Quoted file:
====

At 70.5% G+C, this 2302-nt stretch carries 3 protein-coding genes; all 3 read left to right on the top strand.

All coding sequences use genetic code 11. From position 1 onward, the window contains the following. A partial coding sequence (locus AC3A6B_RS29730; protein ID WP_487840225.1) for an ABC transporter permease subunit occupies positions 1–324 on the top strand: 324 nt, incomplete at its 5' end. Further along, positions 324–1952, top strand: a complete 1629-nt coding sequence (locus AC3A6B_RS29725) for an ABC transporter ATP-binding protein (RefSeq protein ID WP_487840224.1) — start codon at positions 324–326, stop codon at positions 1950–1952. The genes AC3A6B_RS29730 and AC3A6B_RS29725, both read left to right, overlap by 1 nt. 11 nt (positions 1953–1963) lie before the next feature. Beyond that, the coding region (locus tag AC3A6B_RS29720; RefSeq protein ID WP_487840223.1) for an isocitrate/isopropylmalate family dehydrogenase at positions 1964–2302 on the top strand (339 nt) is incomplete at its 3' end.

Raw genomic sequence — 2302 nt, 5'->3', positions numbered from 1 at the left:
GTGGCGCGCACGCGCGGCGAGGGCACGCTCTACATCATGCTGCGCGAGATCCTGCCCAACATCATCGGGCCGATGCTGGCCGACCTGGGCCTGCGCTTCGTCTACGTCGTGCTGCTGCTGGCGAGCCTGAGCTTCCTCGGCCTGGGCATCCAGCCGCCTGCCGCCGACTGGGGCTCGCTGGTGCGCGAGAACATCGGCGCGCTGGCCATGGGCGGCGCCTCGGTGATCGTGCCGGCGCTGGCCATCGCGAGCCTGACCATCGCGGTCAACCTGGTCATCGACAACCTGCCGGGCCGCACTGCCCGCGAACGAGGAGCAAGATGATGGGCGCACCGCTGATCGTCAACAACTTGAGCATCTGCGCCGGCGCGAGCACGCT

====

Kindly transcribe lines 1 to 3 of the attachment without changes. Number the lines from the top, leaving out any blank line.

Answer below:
At 70.5% G+C, this 2302-nt stretch carries 3 protein-coding genes; all 3 read left to right on the top strand.

All coding sequences use genetic code 11. From position 1 onward, the window contains the following. A partial coding sequence (locus AC3A6B_RS29730; protein ID WP_487840225.1) for an ABC transporter permease subunit occupies positions 1–324 on the top strand: 324 nt, incomplete at its 5' end. Further along, positions 324–1952, top strand: a complete 1629-nt coding sequence (locus AC3A6B_RS29725) for an ABC transporter ATP-binding protein (RefSeq protein ID WP_487840224.1) — start codon at positions 324–326, stop codon at positions 1950–1952. The genes AC3A6B_RS29730 and AC3A6B_RS29725, both read left to right, overlap by 1 nt. 11 nt (positions 1953–1963) lie before the next feature. Beyond that, the coding region (locus tag AC3A6B_RS29720; RefSeq protein ID WP_487840223.1) for an isocitrate/isopropylmalate family dehydrogenase at positions 1964–2302 on the top strand (339 nt) is incomplete at its 3' end.

Raw genomic sequence — 2302 nt, 5'->3', positions numbered from 1 at the left: